The Covid-19 pandemic has given a boost to a central component of China's Belt and Road Initiative, as disruptions in sea and air shipping have led companies to turn to trains to move cargo quickly and inexpensively.
China's national railway operator reported that freight trains made 976 trips between China and Europe last month, a 47% increase compared with the same period last year. The trains were carrying cargo equivalent to the capacity of four of the world's largest container ships, with personal protective equipment (PPE) accounting for part of this additional demand.
Launched by China in 2013, the Belt and Road Initiative is a modern take on the historic Silk Road. It has deepened the country's strategic influence by forging a network of more than 30 railway lines between China, Central Asia and Europe. While the lines have existed for many years, the operation of long-distance freight services through multiple countries was not in place until China began coordinating the new routes.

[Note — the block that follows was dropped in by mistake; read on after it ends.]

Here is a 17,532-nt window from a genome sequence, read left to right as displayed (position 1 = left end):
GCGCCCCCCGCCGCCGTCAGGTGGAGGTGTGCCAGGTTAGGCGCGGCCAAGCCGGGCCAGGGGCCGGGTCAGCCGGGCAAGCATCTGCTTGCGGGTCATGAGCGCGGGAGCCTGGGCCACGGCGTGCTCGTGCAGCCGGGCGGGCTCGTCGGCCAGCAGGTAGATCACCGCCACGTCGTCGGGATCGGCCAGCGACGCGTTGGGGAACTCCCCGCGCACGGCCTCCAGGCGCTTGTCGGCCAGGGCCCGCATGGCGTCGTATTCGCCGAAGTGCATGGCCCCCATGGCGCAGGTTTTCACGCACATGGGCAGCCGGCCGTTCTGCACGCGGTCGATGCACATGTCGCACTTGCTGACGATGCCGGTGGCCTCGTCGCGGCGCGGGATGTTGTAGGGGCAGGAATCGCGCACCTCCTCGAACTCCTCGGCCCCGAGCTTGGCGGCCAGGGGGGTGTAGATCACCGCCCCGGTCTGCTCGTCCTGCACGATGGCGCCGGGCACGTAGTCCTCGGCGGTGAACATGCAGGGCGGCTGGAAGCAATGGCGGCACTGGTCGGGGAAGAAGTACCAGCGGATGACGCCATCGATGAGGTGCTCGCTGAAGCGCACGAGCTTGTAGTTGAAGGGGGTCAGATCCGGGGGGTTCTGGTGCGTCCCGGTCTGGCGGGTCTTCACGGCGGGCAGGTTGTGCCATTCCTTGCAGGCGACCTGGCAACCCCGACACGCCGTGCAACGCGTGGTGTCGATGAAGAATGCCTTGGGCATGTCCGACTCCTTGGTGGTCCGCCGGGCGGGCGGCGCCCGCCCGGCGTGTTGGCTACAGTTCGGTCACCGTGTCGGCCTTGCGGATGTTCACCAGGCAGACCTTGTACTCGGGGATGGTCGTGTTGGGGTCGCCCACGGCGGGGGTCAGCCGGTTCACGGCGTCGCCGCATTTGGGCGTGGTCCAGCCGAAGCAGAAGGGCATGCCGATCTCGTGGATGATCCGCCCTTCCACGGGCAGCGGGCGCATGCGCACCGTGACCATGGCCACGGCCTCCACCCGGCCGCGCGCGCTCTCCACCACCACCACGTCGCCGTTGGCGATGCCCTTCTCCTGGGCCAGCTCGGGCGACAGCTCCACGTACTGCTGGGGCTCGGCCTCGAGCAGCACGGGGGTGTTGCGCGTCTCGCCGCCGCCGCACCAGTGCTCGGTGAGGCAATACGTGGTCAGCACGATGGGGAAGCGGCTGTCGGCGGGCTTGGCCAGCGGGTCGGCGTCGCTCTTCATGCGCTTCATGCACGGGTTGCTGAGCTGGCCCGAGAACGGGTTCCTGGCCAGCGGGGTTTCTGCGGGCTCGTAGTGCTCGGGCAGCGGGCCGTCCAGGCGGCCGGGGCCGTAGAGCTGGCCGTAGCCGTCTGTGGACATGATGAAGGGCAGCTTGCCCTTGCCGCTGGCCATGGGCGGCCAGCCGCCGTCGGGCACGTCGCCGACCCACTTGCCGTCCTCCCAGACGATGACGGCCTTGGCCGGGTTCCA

Still, the commercial prospects for the rail service, dubbed the China-Europe Express, looked uncertain earlier this year when the Beijing government made an initial 10% cut in its financial support. However, with Covid-19 affecting nearly every supply chain around the world, railways have swiftly become a primary means of transporting goods between continents.
Before Covid-19, shipping via rail was a week slower than air freight, and an eighth of the cost. Since February of this year, however, air freight capacity between China and Europe has fallen by 60% and between China and the United States by 80%, so the cost of air shipping has increased by almost five-fold.